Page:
Saturday, May 7, 2005
Chanisa Arthachinda loves shots of industrial-strength espresso, but not for the usual reasons.
It isn't the taste that she craves, nor is she addicted to the energizing jolt of caffeine the stuff instantly delivers to coffee drinkers.
Instead, she paints with it.
Since 2001, Lawrence resident Arthachinda has used espresso -- nearly black and thick as oil -- to create 29 of her coffee-on-canvas paintings that resemble antique sepia photographs.
Her choice of artistic medium is meant to be consumed by the eye alone.
"You can't drink it," says Arthachinda, 49. "You'll be knocked out just by smelling it."
But it's the end result of her careful brush strokes that really provides the knockout punch.
Her work, which Arthachinda says is an extension of her long-standing meditation practice, makes you forget there are any colors in the universe other than brown.
She doesn't seem to need them, anyway.
The spectrum of brown -- from cafe au lait to dark chocolate -- is all the palette she requires.
"At first it's difficult compared to (using) acrylic. It's one color. It depends on how much water you add to it to create different tones," she says.
Her paintings aren't created for the sake of beauty alone, though.
"It is my most powerful meditation method. It brings the faith of my past, the love of my present and the hope of my future to the 'now' moment," she says.
Arthachinda's espresso paintings, graphite sketches and India ink-and-prismacolor note cards will be exhibited today through June 11 at Unity Gallery, 900 Madeline Lane.
Painting with espresso might seem unusual, but it's really not.
Arthachinda has some artistic company.
"Yes, there certainly is a history of artists using edible media to create art. Three come to mind right away, but I'm sure there are many more," says David Cateforis, a Kansas University professor of art history who specializes in modern and contemporary art.
He cites German artist Dieter Roth, who, in the 1960s, used a variety of edibles in his sculptural work, including spices and bananas. Most famously, he created small, cartoon-like self-portrait sculptures out of chocolate, which through time have gradually deteriorated.
"They are powerful meditations on the passage of time and impermanence," Cateforis says.
In 1992, artist Janine Antoni made a work called "Chocolate Gnaw," chewing the edges of a 600-pound cube of chocolate and then expectorating the chewed-up chocolate and pouring it into molds to create heart-shaped candy boxes literally made of chocolate.
She did the same with a 600-pound cube of lard ("Lard Gnaw"), spitting out the lard, coloring it red and using it to make red lipsticks inserted in ready-made lipstick cases.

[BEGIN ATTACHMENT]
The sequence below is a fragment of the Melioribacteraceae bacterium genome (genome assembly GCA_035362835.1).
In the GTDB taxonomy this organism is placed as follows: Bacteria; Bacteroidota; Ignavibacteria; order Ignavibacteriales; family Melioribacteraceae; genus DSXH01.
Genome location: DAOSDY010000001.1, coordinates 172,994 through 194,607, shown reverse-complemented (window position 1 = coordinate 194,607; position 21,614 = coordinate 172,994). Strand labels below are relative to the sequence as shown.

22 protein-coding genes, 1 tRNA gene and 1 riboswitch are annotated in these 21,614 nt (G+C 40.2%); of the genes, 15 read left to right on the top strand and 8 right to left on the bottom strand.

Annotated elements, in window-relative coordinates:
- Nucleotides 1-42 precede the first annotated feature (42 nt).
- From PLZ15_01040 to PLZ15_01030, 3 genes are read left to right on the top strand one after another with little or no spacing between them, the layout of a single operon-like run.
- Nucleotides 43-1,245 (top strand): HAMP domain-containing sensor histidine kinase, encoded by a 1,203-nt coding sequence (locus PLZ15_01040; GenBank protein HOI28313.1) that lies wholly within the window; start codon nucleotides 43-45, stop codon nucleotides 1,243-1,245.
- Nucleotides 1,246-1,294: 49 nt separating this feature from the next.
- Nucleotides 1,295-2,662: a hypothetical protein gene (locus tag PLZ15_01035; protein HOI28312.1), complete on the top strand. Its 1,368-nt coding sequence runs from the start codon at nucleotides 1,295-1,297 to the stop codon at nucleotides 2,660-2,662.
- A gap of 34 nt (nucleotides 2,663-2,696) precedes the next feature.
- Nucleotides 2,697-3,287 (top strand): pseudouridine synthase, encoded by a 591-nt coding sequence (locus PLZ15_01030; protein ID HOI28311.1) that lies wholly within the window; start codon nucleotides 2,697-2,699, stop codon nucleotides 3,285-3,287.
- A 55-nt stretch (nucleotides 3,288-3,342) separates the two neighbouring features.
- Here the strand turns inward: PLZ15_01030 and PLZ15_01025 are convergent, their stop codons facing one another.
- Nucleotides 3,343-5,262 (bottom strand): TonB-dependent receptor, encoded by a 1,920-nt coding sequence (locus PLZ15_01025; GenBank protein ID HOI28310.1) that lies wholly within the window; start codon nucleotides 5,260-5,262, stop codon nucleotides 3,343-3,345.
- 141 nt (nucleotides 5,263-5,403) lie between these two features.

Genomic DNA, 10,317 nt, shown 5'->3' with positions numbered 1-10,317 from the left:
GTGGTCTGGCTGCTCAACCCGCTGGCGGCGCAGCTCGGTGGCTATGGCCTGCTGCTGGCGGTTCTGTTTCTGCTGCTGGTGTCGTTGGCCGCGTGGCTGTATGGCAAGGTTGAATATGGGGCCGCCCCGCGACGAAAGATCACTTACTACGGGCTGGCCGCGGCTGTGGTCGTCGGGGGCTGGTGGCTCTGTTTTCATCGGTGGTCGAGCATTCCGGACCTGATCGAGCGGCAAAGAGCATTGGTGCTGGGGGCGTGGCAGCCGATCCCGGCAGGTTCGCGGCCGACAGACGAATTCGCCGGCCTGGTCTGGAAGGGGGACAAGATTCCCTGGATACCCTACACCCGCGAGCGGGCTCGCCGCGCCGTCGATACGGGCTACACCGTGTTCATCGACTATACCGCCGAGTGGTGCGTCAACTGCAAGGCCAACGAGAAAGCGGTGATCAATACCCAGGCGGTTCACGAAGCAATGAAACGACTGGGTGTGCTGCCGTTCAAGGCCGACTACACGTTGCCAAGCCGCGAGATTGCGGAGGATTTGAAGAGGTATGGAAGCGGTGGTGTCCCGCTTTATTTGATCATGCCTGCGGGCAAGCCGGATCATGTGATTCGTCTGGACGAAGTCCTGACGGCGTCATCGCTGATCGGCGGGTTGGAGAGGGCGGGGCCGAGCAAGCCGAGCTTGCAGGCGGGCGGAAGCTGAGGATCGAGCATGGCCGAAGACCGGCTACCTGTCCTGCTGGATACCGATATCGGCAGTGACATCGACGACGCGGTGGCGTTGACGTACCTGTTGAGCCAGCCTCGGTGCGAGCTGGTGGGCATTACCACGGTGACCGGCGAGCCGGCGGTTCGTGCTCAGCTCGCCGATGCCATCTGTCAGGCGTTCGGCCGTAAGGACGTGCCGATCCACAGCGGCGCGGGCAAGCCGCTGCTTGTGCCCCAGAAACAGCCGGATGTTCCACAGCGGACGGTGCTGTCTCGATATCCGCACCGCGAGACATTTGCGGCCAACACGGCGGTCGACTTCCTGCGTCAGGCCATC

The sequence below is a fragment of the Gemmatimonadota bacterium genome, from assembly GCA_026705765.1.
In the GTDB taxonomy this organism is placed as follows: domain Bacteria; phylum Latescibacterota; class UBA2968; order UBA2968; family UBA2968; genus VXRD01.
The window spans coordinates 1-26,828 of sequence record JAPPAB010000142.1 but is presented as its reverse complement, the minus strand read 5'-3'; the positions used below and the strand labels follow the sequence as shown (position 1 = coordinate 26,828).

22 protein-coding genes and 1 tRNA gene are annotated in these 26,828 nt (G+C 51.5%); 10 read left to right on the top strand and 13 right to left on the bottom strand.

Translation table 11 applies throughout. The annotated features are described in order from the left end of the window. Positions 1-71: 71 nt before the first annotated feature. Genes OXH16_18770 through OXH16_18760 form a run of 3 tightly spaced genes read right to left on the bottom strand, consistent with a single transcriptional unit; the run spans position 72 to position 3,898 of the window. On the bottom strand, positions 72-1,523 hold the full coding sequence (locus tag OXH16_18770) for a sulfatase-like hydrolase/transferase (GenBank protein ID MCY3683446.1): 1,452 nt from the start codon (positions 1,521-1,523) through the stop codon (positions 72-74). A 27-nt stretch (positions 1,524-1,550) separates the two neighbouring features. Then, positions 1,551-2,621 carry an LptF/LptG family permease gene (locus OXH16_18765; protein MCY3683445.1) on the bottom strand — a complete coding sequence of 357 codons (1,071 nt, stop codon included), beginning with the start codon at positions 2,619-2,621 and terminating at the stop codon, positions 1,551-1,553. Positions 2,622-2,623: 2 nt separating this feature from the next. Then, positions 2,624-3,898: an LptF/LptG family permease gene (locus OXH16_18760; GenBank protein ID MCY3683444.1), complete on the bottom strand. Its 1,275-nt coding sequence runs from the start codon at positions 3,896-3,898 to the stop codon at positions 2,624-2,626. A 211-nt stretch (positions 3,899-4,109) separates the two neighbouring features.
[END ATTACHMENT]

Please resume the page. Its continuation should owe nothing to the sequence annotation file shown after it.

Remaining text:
"Her work has all kinds of associations with consumption, obsessive behavior, binging and purging, and our culture's obsession -- especially as it affects women -- with food and personal appearance," Cateforis says.
More recently, artist Vik Muniz has made drawings in chocolate syrup of famous historical personages such as Sigmund Freud, and famous images from the history of art, such as Gericault's "Raft of the Medusa." Muniz then photographs the chocolate syrup drawings, presenting the photograph as the final work of art.
"I find that his work speaks of how images in our culture are consumed but perhaps don't nourish us," Cateforis says.
Enriched spiritual journey
But why coffee?
Arthachinda, a native of Thailand who has lived in Lawrence on and off since 1980, says the idea to use espresso to paint came to her in a dream.
"A wise woman told me that I am a painter. I was aware I was dreaming, and so I asked her what kind of medium the painter was using in the dream," she says.
The next morning, Arthachinda made an intuitive leap that coffee was the answer to her question.
"I just poured my espresso on my canvas" and started painting, she says.
Arthachinda has no formal artistic training. She earned a doctorate in educational technology from Kansas University in 1992.
She has published seven books in Thailand that are about childhood emotional growth and parenting.
She is retired from her career as an architect. Her husband, Sam Trangjaroenngar, 52, is an architect with Treanor Architects, 110 MacDonald Drive.
The couple has two children: Nick, 21, a KU junior; and Nina, 18, a KU freshman.
Arthachinda, who has practiced daily meditation for years, says creating her espresso artwork has enriched her spiritual journey.
"I started painting because I thought I'd like to find a method to incorporate with meditation. Since meditation has everything to do with how we see things, you can use something that is more physical, yet mental, to portray your state of mind," she says.
Arthachinda was raised by Buddhist parents and attended Catholic school as a youth. But she does not see herself as belonging to any one faith.
"I identify myself as 'global,' she says. "I am interested in other religions. I think it's a privilege to be able to look at spirituality from different points of view."